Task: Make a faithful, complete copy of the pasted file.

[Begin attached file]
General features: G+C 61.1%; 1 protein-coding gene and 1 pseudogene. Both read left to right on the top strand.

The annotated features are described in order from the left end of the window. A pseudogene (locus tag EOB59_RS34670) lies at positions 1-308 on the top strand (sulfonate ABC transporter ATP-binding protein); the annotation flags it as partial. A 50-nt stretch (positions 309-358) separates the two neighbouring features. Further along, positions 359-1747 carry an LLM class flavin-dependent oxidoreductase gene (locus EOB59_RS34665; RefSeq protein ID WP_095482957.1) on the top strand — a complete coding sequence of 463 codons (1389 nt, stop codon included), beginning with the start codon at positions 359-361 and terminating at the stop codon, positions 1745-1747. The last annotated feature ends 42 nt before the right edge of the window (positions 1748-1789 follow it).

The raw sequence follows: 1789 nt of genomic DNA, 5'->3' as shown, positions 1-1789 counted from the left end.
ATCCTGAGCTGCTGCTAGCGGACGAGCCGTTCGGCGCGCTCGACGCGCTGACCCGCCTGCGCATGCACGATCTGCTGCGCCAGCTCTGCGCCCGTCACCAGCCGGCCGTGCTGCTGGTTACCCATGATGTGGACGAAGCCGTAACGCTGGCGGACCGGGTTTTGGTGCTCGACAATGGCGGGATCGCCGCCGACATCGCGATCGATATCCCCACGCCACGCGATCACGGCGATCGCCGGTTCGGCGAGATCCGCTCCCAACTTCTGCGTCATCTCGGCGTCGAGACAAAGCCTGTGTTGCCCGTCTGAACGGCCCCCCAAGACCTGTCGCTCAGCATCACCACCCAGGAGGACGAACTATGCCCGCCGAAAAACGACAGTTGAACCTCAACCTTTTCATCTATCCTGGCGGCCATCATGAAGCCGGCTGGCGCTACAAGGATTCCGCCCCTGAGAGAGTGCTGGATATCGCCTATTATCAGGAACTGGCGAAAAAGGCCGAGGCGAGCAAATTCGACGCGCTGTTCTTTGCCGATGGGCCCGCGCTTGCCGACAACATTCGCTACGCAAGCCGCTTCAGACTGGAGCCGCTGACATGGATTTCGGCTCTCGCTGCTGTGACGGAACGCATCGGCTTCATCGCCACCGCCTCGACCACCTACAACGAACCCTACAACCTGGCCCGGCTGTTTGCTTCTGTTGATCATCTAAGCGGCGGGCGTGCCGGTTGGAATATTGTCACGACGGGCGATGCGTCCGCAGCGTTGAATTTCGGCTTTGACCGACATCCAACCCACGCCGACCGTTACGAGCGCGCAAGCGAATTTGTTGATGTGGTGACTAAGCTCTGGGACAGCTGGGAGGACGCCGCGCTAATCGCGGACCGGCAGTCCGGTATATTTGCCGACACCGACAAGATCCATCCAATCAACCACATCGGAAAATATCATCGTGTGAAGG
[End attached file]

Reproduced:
General features: G+C 61.1%; 1 protein-coding gene and 1 pseudogene. Both read left to right on the top strand.

The annotated features are described in order from the left end of the window. A pseudogene (locus tag EOB59_RS34670) lies at positions 1-308 on the top strand (sulfonate ABC transporter ATP-binding protein); the annotation flags it as partial. A 50-nt stretch (positions 309-358) separates the two neighbouring features. Further along, positions 359-1747 carry an LLM class flavin-dependent oxidoreductase gene (locus EOB59_RS34665; RefSeq protein ID WP_095482957.1) on the top strand — a complete coding sequence of 463 codons (1389 nt, stop codon included), beginning with the start codon at positions 359-361 and terminating at the stop codon, positions 1745-1747. The last annotated feature ends 42 nt before the right edge of the window (positions 1748-1789 follow it).

The raw sequence follows: 1789 nt of genomic DNA, 5'->3' as shown, positions 1-1789 counted from the left end.
ATCCTGAGCTGCTGCTAGCGGACGAGCCGTTCGGCGCGCTCGACGCGCTGACCCGCCTGCGCATGCACGATCTGCTGCGCCAGCTCTGCGCCCGTCACCAGCCGGCCGTGCTGCTGGTTACCCATGATGTGGACGAAGCCGTAACGCTGGCGGACCGGGTTTTGGTGCTCGACAATGGCGGGATCGCCGCCGACATCGCGATCGATATCCCCACGCCACGCGATCACGGCGATCGCCGGTTCGGCGAGATCCGCTCCCAACTTCTGCGTCATCTCGGCGTCGAGACAAAGCCTGTGTTGCCCGTCTGAACGGCCCCCCAAGACCTGTCGCTCAGCATCACCACCCAGGAGGACGAACTATGCCCGCCGAAAAACGACAGTTGAACCTCAACCTTTTCATCTATCCTGGCGGCCATCATGAAGCCGGCTGGCGCTACAAGGATTCCGCCCCTGAGAGAGTGCTGGATATCGCCTATTATCAGGAACTGGCGAAAAAGGCCGAGGCGAGCAAATTCGACGCGCTGTTCTTTGCCGATGGGCCCGCGCTTGCCGACAACATTCGCTACGCAAGCCGCTTCAGACTGGAGCCGCTGACATGGATTTCGGCTCTCGCTGCTGTGACGGAACGCATCGGCTTCATCGCCACCGCCTCGACCACCTACAACGAACCCTACAACCTGGCCCGGCTGTTTGCTTCTGTTGATCATCTAAGCGGCGGGCGTGCCGGTTGGAATATTGTCACGACGGGCGATGCGTCCGCAGCGTTGAATTTCGGCTTTGACCGACATCCAACCCACGCCGACCGTTACGAGCGCGCAAGCGAATTTGTTGATGTGGTGACTAAGCTCTGGGACAGCTGGGAGGACGCCGCGCTAATCGCGGACCGGCAGTCCGGTATATTTGCCGACACCGACAAGATCCATCCAATCAACCACATCGGAAAATATCATCGTGTGAAGG